Becoming the Eucharist
“Whoever eats my flesh and drinks my blood remains in me and I in him.”
Has anybody given any thought to the fact that in three months and a few days, we will arrive at Thanksgiving? About a week later, we’re in Advent and four weeks later, Christmas! Wow! I’m not ready to say Happy Thanksgiving but in a flash, it will be here.
The beginning of the first reading reminds me of the many Thanksgiving Dinners that I’ve celebrated with family and friends over so many years. Thanksgiving is more than about food: we come together as a family, we share our stories, we give thanks for all the gifts God has given us and we share food and drink. We eat like there’s no tomorrow. We stuff down so much food that, to borrow a line from the very funny comedian, Jim Gaffigan, part of what we eat is actually called “stuffing!”
When the Gospel of John was written down, the word “eat” used in Greek meant to “feed on” Jesus’ flesh and blood. It wasn’t meant to be a polite way of taking a little sliver of Jesus’ body, or a little bitty sip of his blood. No, the Greek term to “feed on” here means to literally gnaw at, to munch or crunch. I remember being told when I was a kid in grammar school that when I received the Host in Holy Communion, don’t bite down, don’t chew because this was the sacred body of Jesus and it would be disrespectful if we did such a thing to the Body of Christ. Jesus calls us to EAT his flesh and DRINK his blood so that we are not just nourished by his Body and Blood, we become his Body and Blood. We are united in his very flesh, only then can we share the Body and Blood of the Lord with others. Jesus calls us to become one with him as he is one with the Father who sent him.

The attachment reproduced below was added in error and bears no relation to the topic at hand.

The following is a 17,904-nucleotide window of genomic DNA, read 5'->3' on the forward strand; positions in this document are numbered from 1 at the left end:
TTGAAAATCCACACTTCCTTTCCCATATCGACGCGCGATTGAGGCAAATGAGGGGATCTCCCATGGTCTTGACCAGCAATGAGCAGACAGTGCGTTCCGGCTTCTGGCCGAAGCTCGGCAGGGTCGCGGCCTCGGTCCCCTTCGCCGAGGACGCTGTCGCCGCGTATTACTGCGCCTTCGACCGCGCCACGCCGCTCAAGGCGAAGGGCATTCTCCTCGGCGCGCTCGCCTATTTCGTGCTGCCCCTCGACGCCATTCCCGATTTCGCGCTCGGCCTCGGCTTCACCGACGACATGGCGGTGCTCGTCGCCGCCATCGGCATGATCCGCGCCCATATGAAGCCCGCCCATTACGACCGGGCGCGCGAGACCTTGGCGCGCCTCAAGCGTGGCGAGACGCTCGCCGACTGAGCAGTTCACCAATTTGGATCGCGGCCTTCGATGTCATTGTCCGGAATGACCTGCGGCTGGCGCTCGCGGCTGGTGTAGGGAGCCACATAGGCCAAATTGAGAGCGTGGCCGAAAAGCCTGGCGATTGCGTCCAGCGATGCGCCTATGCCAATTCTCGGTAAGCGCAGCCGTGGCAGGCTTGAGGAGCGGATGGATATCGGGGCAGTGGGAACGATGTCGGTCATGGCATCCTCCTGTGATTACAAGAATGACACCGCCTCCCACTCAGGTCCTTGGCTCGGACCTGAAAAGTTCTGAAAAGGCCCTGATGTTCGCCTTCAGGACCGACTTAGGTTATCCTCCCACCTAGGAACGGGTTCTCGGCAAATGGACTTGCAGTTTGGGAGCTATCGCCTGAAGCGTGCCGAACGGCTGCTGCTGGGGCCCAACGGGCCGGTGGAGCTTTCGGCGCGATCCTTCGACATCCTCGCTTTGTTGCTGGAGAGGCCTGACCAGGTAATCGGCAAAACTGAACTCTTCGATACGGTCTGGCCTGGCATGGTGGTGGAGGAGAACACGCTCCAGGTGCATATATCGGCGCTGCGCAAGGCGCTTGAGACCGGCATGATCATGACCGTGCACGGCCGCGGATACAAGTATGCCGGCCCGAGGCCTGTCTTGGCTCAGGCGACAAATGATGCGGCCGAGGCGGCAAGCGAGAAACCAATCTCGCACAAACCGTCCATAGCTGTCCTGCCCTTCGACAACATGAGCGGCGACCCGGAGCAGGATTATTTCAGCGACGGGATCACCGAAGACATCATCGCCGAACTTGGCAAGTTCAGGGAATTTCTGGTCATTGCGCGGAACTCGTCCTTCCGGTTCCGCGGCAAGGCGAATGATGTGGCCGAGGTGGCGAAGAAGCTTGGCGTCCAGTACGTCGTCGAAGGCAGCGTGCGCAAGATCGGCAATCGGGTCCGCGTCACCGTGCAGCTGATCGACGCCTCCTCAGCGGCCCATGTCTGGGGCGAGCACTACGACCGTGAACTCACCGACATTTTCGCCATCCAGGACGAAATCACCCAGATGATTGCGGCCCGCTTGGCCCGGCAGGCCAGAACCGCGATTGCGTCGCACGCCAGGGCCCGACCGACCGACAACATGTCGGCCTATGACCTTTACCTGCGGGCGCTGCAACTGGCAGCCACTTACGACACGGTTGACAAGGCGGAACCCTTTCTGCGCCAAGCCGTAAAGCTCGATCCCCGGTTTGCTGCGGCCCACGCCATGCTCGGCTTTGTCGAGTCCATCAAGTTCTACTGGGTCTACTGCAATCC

What Jesus said made many people very angry, upset and in the end, violent toward him, so they killed him. People either loved Jesus totally, therefore lived his life or they hated him because of what he said.
Today, we are called to place our total lives, the best about ourselves and the dark side of ourselves and place it all on the altar with the bread and wine. We are called to be consecrated into the Body and Blood of the Lord Jesus. We are called to become what we eat and to go out and share this great meal, to share ourselves with those who are the forgotten, those who don’t understand, with those who society hates. No less.
If we feed totally on the Lord, we will have life for all eternity because we become one with the Lord in all we say and do. May we commit ourselves today and every Sunday to become one with the Lord by offering up ourselves with him. May we become what we eat and drink at our Sunday Eucharistic celebration and share this feast with everyone we meet!
May our all-loving God bless you always!